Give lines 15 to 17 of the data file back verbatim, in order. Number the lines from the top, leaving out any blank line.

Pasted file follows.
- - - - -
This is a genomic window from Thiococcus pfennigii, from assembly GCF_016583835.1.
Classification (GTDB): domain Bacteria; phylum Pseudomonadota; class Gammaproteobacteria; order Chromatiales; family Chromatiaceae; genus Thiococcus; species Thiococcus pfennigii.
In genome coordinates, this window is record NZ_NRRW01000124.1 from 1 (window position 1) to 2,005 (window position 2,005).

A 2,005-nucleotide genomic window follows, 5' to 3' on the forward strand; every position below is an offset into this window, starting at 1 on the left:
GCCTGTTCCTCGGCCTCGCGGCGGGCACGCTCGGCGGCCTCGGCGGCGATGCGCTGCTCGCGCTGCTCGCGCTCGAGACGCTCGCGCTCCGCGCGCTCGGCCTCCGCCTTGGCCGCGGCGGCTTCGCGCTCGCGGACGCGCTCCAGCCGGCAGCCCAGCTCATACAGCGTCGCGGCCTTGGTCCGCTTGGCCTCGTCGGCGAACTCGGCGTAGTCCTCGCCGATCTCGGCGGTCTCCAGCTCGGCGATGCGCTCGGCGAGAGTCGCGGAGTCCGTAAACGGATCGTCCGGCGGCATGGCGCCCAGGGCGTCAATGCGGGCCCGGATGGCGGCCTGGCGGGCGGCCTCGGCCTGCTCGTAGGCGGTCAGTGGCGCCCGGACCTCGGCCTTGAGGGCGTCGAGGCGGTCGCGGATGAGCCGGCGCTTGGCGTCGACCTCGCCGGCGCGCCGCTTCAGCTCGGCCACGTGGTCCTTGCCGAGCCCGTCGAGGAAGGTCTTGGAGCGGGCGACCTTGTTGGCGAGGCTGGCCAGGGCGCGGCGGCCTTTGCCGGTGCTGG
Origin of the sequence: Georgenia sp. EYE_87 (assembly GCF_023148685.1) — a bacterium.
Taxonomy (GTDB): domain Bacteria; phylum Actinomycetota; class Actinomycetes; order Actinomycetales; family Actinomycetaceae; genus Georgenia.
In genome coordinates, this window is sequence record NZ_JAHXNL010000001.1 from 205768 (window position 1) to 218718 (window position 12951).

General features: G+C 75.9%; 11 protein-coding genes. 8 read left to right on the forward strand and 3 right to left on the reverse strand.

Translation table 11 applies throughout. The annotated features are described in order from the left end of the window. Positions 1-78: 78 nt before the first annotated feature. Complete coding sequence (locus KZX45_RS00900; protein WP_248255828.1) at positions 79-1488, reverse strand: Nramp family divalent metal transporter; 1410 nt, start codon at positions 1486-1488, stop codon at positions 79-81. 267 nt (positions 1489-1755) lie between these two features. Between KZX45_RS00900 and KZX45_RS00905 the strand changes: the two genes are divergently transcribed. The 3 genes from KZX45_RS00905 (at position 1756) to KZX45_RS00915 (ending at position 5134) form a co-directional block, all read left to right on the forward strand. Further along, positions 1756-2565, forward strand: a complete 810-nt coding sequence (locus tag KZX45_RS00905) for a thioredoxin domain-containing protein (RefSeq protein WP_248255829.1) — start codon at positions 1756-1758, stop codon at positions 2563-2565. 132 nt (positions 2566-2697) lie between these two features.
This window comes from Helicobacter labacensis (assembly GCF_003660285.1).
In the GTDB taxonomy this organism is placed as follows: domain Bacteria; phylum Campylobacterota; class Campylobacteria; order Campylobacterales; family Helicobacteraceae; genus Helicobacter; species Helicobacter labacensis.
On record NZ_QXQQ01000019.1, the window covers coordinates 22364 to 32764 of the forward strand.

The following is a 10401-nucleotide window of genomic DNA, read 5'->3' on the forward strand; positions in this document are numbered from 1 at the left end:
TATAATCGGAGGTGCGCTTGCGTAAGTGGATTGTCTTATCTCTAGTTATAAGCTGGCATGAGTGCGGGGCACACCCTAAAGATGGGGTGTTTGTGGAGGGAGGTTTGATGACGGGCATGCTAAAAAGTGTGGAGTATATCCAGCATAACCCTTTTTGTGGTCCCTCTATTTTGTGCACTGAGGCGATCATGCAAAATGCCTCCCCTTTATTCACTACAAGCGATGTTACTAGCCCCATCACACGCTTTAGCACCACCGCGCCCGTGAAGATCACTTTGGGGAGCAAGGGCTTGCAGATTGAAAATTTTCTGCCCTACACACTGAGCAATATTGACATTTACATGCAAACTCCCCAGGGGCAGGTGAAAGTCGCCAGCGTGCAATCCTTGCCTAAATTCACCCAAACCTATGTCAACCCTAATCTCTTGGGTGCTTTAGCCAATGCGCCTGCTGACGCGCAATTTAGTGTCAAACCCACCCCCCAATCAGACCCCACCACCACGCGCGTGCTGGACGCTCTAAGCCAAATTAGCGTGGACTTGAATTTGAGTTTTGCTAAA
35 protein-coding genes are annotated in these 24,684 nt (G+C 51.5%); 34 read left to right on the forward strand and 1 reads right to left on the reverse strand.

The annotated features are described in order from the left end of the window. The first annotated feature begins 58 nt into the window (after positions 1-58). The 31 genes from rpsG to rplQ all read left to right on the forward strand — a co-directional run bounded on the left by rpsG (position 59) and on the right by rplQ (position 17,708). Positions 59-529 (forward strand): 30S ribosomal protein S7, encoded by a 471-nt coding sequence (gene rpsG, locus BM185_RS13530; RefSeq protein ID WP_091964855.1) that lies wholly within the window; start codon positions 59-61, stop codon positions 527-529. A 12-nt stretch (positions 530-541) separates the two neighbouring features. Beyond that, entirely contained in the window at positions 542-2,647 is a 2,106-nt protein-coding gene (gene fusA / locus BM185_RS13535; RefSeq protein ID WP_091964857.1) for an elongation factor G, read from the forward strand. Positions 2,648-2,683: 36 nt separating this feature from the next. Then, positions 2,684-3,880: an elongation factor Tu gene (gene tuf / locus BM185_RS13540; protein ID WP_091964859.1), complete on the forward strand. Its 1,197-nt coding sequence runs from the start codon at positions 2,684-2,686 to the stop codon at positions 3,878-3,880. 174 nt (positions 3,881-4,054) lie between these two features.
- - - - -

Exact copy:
TATAATCGGAGGTGCGCTTGCGTAAGTGGATTGTCTTATCTCTAGTTATAAGCTGGCATGAGTGCGGGGCACACCCTAAAGATGGGGTGTTTGTGGAGGGAGGTTTGATGACGGGCATGCTAAAAAGTGTGGAGTATATCCAGCATAACCCTTTTTGTGGTCCCTCTATTTTGTGCACTGAGGCGATCATGCAAAATGCCTCCCCTTTATTCACTACAAGCGATGTTACTAGCCCCATCACACGCTTTAGCACCACCGCGCCCGTGAAGATCACTTTGGGGAGCAAGGGCTTGCAGATTGAAAATTTTCTGCCCTACACACTGAGCAATATTGACATTTACATGCAAACTCCCCAGGGGCAGGTGAAAGTCGCCAGCGTGCAATCCTTGCCTAAATTCACCCAAACCTATGTCAACCCTAATCTCTTGGGTGCTTTAGCCAATGCGCCTGCTGACGCGCAATTTAGTGTCAAACCCACCCCCCAATCAGACCCCACCACCACGCGCGTGCTGGACGCTCTAAGCCAAATTAGCGTGGACTTGAATTTGAGTTTTGCTAAA
35 protein-coding genes are annotated in these 24,684 nt (G+C 51.5%); 34 read left to right on the forward strand and 1 reads right to left on the reverse strand.

The annotated features are described in order from the left end of the window. The first annotated feature begins 58 nt into the window (after positions 1-58). The 31 genes from rpsG to rplQ all read left to right on the forward strand — a co-directional run bounded on the left by rpsG (position 59) and on the right by rplQ (position 17,708). Positions 59-529 (forward strand): 30S ribosomal protein S7, encoded by a 471-nt coding sequence (gene rpsG, locus BM185_RS13530; RefSeq protein ID WP_091964855.1) that lies wholly within the window; start codon positions 59-61, stop codon positions 527-529. A 12-nt stretch (positions 530-541) separates the two neighbouring features. Beyond that, entirely contained in the window at positions 542-2,647 is a 2,106-nt protein-coding gene (gene fusA / locus BM185_RS13535; RefSeq protein ID WP_091964857.1) for an elongation factor G, read from the forward strand. Positions 2,648-2,683: 36 nt separating this feature from the next. Then, positions 2,684-3,880: an elongation factor Tu gene (gene tuf / locus BM185_RS13540; protein ID WP_091964859.1), complete on the forward strand. Its 1,197-nt coding sequence runs from the start codon at positions 2,684-2,686 to the stop codon at positions 3,878-3,880. 174 nt (positions 3,881-4,054) lie between these two features.